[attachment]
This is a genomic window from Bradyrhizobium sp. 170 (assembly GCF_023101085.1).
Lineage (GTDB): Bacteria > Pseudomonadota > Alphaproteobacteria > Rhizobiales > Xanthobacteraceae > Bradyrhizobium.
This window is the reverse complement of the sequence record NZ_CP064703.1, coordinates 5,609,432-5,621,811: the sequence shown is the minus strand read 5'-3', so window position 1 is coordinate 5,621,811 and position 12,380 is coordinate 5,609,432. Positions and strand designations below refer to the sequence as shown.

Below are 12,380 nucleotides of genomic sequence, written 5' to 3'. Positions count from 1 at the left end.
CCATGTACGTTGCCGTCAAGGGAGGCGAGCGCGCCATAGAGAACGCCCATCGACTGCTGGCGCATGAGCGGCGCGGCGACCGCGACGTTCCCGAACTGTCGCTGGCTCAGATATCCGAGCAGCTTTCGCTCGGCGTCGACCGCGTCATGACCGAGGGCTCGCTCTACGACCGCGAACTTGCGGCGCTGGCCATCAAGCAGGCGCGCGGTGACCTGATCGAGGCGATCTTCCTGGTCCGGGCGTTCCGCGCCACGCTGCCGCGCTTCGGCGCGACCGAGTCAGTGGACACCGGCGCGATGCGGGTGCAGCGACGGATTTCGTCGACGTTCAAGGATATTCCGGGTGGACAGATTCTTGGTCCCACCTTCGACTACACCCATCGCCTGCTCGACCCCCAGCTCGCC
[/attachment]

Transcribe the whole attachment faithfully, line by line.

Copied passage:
This is a genomic window from Bradyrhizobium sp. 170 (assembly GCF_023101085.1).
Lineage (GTDB): Bacteria > Pseudomonadota > Alphaproteobacteria > Rhizobiales > Xanthobacteraceae > Bradyrhizobium.
This window is the reverse complement of the sequence record NZ_CP064703.1, coordinates 5,609,432-5,621,811: the sequence shown is the minus strand read 5'-3', so window position 1 is coordinate 5,621,811 and position 12,380 is coordinate 5,609,432. Positions and strand designations below refer to the sequence as shown.

Below are 12,380 nucleotides of genomic sequence, written 5' to 3'. Positions count from 1 at the left end.
CCATGTACGTTGCCGTCAAGGGAGGCGAGCGCGCCATAGAGAACGCCCATCGACTGCTGGCGCATGAGCGGCGCGGCGACCGCGACGTTCCCGAACTGTCGCTGGCTCAGATATCCGAGCAGCTTTCGCTCGGCGTCGACCGCGTCATGACCGAGGGCTCGCTCTACGACCGCGAACTTGCGGCGCTGGCCATCAAGCAGGCGCGCGGTGACCTGATCGAGGCGATCTTCCTGGTCCGGGCGTTCCGCGCCACGCTGCCGCGCTTCGGCGCGACCGAGTCAGTGGACACCGGCGCGATGCGGGTGCAGCGACGGATTTCGTCGACGTTCAAGGATATTCCGGGTGGACAGATTCTTGGTCCCACCTTCGACTACACCCATCGCCTGCTCGACCCCCAGCTCGCC